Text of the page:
Research Article: Structural and catalytic insights into HoLaMa, a derivative of Klenow DNA polymerase lacking the proofreading domain

Date Published: April 10, 2019

Publisher: Public Library of Science

Author(s): Michael Kovermann, Alessandra Stefan, Anna Castaldo, Sara Caramia, Alejandro Hochkoeppler, Giovanni Maga.


We report here on the stability and catalytic properties of the HoLaMa DNA polymerase, a Klenow sub-fragment lacking the 3’-5’ exonuclease domain. HoLaMa was overexpressed in Escherichia coli, and the enzyme was purified by means of standard chromatographic techniques. High-resolution NMR experiments revealed that HoLaMa is properly folded at pH 8.0 and 20°C. In addition, urea induced a cooperative folding to unfolding transition of HoLaMa, possessing an overall thermodynamic stability and a transition midpoint featuring ΔG and CM equal to (15.7 ± 1.9) kJ/mol and (3.5 ± 0.6) M, respectively. When the catalytic performances of HoLaMa were compared to those featured by the Klenow enzyme, we did observe a 10-fold lower catalytic efficiency by the HoLaMa enzyme. Surprisingly, HoLaMa and Klenow DNA polymerases possess markedly different sensitivities in competitive inhibition assays performed to test the effect of single dNTPs.

Partial Text

Despite large differences among their catalytic efficiencies, all DNA polymerases known so far share a peculiar molecular architecture, resembling an open right hand [1,2]. The domains of this molecular architecture are accordingly denoted as thumb, palm, and fingers, each one performing a particular function. The binding of a double-stranded DNA (dsDNA) substrate by the enzyme is mainly accomplished by the thumb domain [3], with the fingers domain subsequently binding a deoxynucleoside triphosphate (dNTP) [4] and two Mg2+ atoms. First, a Mg2+-dNTP complex is bound and paired to the template DNA strand by the fingers domain, and the binding of a second divalent magnesium triggers the so-called fingers closure, i.e. a consistent conformational change leading to DNA elongation [5,6]. The palm domain can indeed catalyse DNA elongation only when the enzyme is in the closed conformation, promoting the nucleophilic attack by the 3’-OH of the primer strand to the α-phosphate of the incoming dNTP [2]. Recently, the requirement of a third divalent cation for the action of DNA polymerases was revealed, suggesting that this third metal ion might promote product formation [7]. Besides this catalytic action, the maintenance of genomes stability demands for a stringent containment of DNA replication errors, and an ensemble of concerted actions contribute to this containment. In particular, it was shown that DNA polymerases catalyse DNA extension featuring exquisite precision, with an estimated frequency of the incorporation of erroneous bases into DNA equal to 10−4 [8,9]. Nevertheless, this extraordinary fidelity is not sufficient to guarantee genomes stability, and accessory functions assist DNA polymerases to accomplish this task. DNA elongation can therefore be accompanied by 3’-5’ exonuclease activity, which is responsible for the excision of erroneously incorporated dNTPS. Elegant assays in Escherichia coli reported that this 3’-5’ proofreading action lowers the frequency of mismatches down to about 10−7 [10]. Remarkably, this frequency can be further reduced to 10−10 with the aid of different post-replicative repair systems [11,12].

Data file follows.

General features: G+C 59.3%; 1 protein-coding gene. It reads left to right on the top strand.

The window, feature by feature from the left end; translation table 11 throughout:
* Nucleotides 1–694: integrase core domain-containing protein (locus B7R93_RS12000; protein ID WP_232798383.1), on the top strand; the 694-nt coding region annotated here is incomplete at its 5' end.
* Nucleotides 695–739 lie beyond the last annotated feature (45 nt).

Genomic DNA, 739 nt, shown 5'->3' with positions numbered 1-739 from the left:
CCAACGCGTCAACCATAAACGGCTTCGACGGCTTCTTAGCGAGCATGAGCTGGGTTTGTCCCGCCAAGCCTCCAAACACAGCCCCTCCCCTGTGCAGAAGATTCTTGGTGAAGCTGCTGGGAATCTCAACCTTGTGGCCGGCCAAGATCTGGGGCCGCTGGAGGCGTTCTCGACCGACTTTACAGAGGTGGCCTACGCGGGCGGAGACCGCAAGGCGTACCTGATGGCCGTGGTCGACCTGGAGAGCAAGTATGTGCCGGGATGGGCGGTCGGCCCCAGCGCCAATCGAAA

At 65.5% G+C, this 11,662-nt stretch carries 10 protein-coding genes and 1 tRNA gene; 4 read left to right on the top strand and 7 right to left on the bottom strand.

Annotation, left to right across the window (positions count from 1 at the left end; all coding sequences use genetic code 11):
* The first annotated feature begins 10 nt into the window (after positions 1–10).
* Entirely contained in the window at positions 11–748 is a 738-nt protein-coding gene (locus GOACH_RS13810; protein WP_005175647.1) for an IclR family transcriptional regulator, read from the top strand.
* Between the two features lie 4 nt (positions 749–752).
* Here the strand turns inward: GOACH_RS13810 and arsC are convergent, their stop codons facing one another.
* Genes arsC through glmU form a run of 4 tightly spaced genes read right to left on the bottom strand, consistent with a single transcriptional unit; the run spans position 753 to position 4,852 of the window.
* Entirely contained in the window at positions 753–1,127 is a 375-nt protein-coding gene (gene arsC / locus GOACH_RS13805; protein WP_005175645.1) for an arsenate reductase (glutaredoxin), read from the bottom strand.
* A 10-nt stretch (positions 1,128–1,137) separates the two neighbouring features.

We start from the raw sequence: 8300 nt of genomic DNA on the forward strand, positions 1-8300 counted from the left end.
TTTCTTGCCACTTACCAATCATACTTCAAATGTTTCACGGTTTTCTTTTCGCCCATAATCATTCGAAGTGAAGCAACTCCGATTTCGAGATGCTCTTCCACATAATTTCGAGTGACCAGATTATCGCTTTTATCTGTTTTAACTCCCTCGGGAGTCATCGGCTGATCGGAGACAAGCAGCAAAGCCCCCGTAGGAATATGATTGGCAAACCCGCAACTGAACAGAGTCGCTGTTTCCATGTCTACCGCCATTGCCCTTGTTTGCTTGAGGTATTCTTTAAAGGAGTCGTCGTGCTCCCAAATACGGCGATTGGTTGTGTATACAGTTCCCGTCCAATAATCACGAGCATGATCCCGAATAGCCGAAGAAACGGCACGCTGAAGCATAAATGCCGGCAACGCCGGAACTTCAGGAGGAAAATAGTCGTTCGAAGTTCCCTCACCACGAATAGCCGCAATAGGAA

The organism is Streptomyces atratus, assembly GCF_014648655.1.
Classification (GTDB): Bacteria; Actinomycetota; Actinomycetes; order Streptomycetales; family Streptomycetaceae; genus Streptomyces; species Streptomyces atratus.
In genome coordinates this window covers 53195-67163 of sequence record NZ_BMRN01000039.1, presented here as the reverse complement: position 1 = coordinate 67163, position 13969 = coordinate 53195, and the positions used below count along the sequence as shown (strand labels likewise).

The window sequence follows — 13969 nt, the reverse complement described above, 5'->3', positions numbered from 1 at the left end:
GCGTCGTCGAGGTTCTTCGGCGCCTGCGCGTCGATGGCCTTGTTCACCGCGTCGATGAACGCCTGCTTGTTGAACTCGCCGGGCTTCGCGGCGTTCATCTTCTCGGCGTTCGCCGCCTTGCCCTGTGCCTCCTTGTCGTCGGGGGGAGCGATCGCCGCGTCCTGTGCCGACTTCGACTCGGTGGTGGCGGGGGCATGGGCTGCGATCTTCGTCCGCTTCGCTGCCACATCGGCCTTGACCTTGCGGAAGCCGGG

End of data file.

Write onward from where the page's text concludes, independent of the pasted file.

We recently reported on the construction of the HoLaMa DNA polymerase, a Klenow sub-fragment lacking the 3’-5’ exonuclease domain [25]. This enzyme was obtained by designing a synthetic gene coding for the polymerase domain of Klenow and containing eleven mutations, the majority of which were necessary to stabilize and to confer appropriate solubility to the artificial HoLaMa DNA polymerase. Here, we show that this engineered DNA polymerase features a substantial overall thermodynamic stability, comparable to that which has been previously reported by others for the Klenow enzyme possessing the 3’-5’ exonuclease domain. In addition, we did surprisingly observe that the deletion of the proofreading domain in HoLaMa alters the sensitivity of Klenow to the competitive inhibition exerted by dNTPS. HoLaMa and Klenow responded in markedly different ways when exposed to dNTPs unnecessary, or necessary at low concentrations, for the extension of a DNA primer strand. Overall, the thermodynamic stability and the peculiar catalytic features of HoLaMa suggest that this enzyme represents a promising tool for DNA manipulation.